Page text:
...and Michael O'Leary predicts another runway at Stansted
Speaking at a Suffolk Chamber of Commerce lunch in Bury St Edmunds, Michael O'Leary called on business leaders in the county to support Stansted, where his airline, Ryanair, is by far the biggest carrier, accounting for about 80% of the airport's passengers. Michael O'Leary, who signed a "ground-breaking partnership deal" with Stansted's owner Manchester Airports Group last year to deliver growth, said: "Support Stansted because it is going to be the main engine of growth in the region over the next five years." He said the airport was increasingly important to Ryanair who wanted it to develop, not just as a gateway to London but to the region. "Some perceptions of Stansted are incorrect," he said. "That it's miles from London, where Heathrow is just off Pall Mall. There are more European and UK routes from Stansted than from Heathrow." Although the current commission into aviation capacity headed by Sir Howard Davies is exploring the prospect of a new runway at either Gatwick or Heathrow as a first option, Mr O'Leary believed Stansted would eventually be where a new runway was built for the south east because unlike Heathrow and Gatwick, it was not necessary to "move the M25", he said. See the Herts & Essex Observer report.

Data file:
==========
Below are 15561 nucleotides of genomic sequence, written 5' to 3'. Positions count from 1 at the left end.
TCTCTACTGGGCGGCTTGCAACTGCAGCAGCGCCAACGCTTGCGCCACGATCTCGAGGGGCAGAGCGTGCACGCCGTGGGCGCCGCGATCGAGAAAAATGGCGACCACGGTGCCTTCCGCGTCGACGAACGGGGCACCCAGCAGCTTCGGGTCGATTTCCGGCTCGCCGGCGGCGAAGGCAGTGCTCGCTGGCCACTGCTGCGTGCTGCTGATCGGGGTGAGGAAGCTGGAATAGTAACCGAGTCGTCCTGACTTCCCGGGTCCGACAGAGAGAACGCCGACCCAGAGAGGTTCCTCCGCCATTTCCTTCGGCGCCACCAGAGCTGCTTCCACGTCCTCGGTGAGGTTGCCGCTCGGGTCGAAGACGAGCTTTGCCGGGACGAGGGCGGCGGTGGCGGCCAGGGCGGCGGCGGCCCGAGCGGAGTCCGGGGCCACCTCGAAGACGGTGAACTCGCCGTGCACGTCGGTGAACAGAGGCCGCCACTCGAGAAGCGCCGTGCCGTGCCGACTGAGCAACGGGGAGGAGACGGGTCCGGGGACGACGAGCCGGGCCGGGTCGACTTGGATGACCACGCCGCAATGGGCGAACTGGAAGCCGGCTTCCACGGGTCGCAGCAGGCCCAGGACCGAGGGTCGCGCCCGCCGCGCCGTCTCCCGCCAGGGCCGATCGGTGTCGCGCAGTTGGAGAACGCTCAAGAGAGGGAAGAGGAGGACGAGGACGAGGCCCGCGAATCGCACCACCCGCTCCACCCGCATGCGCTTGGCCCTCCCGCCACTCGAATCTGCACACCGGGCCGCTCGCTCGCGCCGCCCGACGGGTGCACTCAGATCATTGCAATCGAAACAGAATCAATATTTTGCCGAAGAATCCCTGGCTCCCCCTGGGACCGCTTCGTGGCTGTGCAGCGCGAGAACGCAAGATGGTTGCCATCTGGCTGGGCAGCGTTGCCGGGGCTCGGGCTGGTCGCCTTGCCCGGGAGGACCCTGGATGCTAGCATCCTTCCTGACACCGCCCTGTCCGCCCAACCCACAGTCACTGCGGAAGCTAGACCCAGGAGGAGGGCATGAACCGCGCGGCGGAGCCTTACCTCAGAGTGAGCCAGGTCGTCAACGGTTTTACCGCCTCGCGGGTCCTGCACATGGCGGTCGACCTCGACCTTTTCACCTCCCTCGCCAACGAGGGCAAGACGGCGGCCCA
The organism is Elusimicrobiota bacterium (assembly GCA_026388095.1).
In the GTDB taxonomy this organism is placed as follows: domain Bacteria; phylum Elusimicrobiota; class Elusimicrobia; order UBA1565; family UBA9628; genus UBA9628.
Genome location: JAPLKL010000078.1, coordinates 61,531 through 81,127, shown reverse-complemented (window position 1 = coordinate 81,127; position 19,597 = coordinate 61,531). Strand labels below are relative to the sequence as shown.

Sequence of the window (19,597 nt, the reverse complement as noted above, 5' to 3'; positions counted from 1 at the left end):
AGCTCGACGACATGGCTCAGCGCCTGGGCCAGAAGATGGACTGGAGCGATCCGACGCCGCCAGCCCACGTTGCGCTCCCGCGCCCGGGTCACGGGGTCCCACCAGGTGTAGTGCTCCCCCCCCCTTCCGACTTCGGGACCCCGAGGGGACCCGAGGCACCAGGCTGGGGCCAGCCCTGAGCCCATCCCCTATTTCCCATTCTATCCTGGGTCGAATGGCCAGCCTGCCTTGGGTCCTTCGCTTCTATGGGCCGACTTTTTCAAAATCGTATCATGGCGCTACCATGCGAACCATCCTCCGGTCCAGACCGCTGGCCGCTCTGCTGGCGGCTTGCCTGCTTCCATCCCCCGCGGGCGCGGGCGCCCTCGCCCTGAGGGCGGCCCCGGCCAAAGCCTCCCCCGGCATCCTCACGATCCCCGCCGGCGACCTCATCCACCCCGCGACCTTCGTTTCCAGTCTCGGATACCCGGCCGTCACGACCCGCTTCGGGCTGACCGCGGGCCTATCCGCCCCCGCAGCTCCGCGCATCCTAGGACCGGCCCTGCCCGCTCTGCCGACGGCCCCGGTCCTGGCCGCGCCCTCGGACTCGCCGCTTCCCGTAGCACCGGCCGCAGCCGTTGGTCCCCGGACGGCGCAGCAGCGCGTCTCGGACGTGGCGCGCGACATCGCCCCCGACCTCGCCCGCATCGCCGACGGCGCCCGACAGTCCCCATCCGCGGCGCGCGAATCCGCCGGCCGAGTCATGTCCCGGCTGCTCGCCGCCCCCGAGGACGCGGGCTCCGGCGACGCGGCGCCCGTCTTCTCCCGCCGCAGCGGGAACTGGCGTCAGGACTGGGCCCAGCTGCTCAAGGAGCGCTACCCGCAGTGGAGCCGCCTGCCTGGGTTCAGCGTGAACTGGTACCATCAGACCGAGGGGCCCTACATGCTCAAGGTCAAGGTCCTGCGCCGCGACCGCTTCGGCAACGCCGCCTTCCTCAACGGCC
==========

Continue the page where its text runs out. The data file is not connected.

Former Stansted owner grabs regional airports share
Ferrovial, one time owner of Stansted Airport, is part of a consortium buying Aberdeen, Glasgow and Southampton airports. The Spanish construction firm is still the largest single shareholder in Heathrow whose parent company is selling the three regional airports. See The Guardian report.
Essex County wants 'rake-off' from Stansted
Essex County Council has passed a motion demanding that the Government devolves more power to the local authority under a "fair deal" challenge. It wants fair and consistent funding of public services and powers to cover skills funding, business rate retention, the establishment of growth areas - and to receive a share of passenger duty from Stansted Airport. See the Essex Chronicle report.
Ex-Stansted boss takes over at Luton
Stansted Airport's former boss Nick Barton has been appointed as the new chief executive of Luton Airport. Mr Barton left Stansted when BAA sold the airport to Manchester Airports Group. See the Herts & Essex Observer report.
SSE calendar will help campaign
The 2015 edition of Stop Stansted Expansion's popular Community Calendar is now on sale across the region, featuring beautiful views of homes and heritage in the shadow of Stansted Airport. All proceeds from the sales of the calendar, the thirteenth to be produced, will be used in the continuing campaign by SSE to fight off the threat of an extra runway or runways at Stansted Airport. As in previous years, the A3 format calendars are priced at just £6 and will be on sale at some 20 shops across the area, as well as from a sales team drawn from SSE's members. The SSE campaign office can also arrange gift mailing at a small extra charge. See here for more information.